interface PasswordStrengthFieldProps
  extends ComponentProps<typeof PasswordField> {
  validation: ValidationOptions

const PasswordStrengthField = ({
  validation: { strength: validateStrength, ...validation },
}: PasswordStrengthFieldProps) => {
  // ...

  return (
          validate: () =>
            strength?.score >= validateStrength.value ||

Finally, let’s make our stop-light. Let’s also add a bit of text to convey the password’s strength. We’ll also hide the stop-light from screen-readers.

/* PasswordStrengthField.css */
.passwordStrength-meter {
  display: flex;
  flex-direction: row;
  align-items: flex-start;
  justify-items: evenly;
.passwordStrength-meter > * {
  height: 0.3rem;
  width: 100%;
  border-radius: 1rem;
  background-color: rgba(0, 0, 0, 0.15);
.passwordStrength-meter > * ~ * {
  margin-left: 1rem;
.passwordStrength-score-1 > *.active {
  background-color: red;
.passwordStrength-score-2 > *.active {
  background-color: orange;
.passwordStrength-score-3 > *.active,
.passwordStrength-score-4 > *.active {
  background-color: green;
import './PasswordStrengthField.css'

const getStrengthText = (strength = 0) => {
  switch(strength) {
    case 0:
      return 'None'
    case 1:
      return 'Low'
    case 2:
      return 'Fair'
    case 3:
      return 'Good'
    case 4:
      return 'Great'
      return 'Unknown'

const PasswordStrengthField = (...) => {
  // ..

  return (
      <PasswordField ... />
        className={`passwordStrength-meter passwordStrength-score-${strength?.score || 0}`}
        <span className={strength?.score > 0 ? 'active' : ''} />
        <span className={strength?.score > 1 ? 'active' : ''} />
        <span className={strength?.score > 2 ? 'active' : ''} />
        <span className={strength?.score > 3 ? 'active' : ''} />
      <p>Password Strength: {getStrengthText(strength?.score)}</p>

Wrapping Up

Hopefully this guide wasn’t too hard to follow (let me know if it was). Like my example in the tl;dr section shows, there is a lot of room for expansion and customization in this workflow (do share any customizations you come up with!).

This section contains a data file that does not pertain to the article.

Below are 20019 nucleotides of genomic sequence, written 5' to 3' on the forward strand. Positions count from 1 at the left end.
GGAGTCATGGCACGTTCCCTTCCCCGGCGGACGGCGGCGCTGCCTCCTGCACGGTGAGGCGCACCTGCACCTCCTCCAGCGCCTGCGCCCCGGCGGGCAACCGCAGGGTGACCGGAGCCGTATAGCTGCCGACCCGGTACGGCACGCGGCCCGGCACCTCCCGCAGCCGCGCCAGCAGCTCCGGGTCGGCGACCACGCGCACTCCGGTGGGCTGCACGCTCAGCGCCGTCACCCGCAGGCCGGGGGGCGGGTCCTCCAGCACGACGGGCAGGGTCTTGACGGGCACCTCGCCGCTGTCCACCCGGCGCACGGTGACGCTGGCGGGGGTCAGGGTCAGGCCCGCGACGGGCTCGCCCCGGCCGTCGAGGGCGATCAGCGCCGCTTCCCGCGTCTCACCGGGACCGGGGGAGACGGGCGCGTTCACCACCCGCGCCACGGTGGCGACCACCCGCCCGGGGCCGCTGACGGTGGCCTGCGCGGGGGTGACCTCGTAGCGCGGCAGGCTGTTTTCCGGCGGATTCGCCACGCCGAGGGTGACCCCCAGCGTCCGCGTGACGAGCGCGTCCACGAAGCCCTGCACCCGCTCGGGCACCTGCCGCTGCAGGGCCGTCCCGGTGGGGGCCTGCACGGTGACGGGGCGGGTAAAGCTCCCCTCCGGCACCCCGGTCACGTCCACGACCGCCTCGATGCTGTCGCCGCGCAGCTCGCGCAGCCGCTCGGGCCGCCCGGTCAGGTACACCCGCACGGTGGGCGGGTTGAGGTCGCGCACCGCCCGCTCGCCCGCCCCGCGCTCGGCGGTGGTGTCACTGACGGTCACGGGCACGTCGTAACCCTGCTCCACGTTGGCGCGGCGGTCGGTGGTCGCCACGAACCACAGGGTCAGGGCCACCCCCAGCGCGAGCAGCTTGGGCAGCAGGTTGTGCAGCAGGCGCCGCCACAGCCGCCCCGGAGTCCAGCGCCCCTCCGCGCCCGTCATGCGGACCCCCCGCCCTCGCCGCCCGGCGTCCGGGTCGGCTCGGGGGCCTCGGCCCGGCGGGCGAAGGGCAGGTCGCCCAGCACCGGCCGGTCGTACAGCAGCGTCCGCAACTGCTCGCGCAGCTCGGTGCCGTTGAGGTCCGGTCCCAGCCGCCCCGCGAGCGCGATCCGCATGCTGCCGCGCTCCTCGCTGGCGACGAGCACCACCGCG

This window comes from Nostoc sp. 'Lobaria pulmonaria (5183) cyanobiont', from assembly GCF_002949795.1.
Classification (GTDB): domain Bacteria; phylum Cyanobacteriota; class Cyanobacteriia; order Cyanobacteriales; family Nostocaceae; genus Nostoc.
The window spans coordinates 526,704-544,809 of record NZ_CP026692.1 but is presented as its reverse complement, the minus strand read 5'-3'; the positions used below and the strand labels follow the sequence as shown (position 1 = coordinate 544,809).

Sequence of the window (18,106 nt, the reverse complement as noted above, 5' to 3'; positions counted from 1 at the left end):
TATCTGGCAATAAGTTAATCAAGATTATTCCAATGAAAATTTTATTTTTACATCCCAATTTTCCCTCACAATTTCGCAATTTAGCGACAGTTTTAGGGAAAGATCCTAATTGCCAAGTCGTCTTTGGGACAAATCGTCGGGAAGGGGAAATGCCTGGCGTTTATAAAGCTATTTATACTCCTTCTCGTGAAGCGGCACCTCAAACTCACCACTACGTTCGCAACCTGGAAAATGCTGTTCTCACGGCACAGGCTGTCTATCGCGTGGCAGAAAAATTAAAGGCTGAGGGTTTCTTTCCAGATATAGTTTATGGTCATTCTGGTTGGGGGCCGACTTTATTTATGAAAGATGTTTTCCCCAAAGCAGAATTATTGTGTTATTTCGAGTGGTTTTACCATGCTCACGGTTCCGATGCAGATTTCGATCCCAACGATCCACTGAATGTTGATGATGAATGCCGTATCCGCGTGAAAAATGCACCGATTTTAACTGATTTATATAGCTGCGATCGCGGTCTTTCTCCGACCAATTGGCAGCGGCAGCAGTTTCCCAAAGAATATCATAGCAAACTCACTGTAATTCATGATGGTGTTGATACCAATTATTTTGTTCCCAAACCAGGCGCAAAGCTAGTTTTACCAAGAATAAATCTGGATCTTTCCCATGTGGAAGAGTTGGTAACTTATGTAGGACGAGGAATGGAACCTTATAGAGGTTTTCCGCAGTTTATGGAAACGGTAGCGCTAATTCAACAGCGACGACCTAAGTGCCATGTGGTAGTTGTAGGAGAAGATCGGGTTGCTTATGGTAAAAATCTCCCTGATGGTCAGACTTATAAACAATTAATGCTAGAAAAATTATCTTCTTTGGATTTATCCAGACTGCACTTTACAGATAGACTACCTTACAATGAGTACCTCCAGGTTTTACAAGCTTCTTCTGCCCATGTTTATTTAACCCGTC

zxcvbn provides a lot more information about the password’s estimation than just its score. It even includes the reason why a password was rejected and suggestions on how to improve its score. Personally, I use this to build a tooltip that helps to explain the meaning of “Password Strength” to my users - and give them feedback on their entered password (see gif at the top).


Nice one!

Do you think there would be use for

yarn rw g component PasswordStrengthField

to be a

yarn rw g setup PasswordStrengthField

that generates and stands up a component?

Or better as a How To doc like this?

1 Like

Thank you for the kind words :relaxed:

I definitely think the setup script would be useful, for those interested - I’d already thought of pulling this component out into its own library. Happy to rewrite this as a How-To for the docs - have done it before for another post and it really helped me helping everyone :grin:

Imho, I think the setup command lines itself up more with Redwood’s track record. There isn’t a boat load of educational takeaway from following this guide (the lazy-loading, but that’s a bit trivial, no?) - whereas there is takeaway from having the tedious/“boring” bit done for you so you can focus on making it look like your own component/adding custom functionality.

Then, personally, I’d rather the setup command than a library to provide the most down-stream customization as possible - while not having to go too crazy complex with the implementation of the library.

My biggest word against incorporating it in the framework is that it’s just another thing that’ll need to get ripped out if/when the story for plugins takes off - but who knows, again, if/when that happens :woman_shrugging:

Great tutorial Ryan! Very nice of you to share with the community :slight_smile:

On the topic passwords, I can recommend to have a look through this https://stealthbits.com/blog/nist-password-guidelines/

One nice thing to add here (ripped from that article) would be to add a check against the Have I Been Pwned? database to block re-use any leaked passwords

As for wrapping this up in some command, I think an npm package might be the best option if you can make it self-contained enough.

1 Like

@realStandal So smooth. Well done! :clap:


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I love the idea of integrating Have I Been Pwned, thank you! I’ll need to do a bit of experimenting on the library versus setup.

Only word to describe that is awesome!

1 Like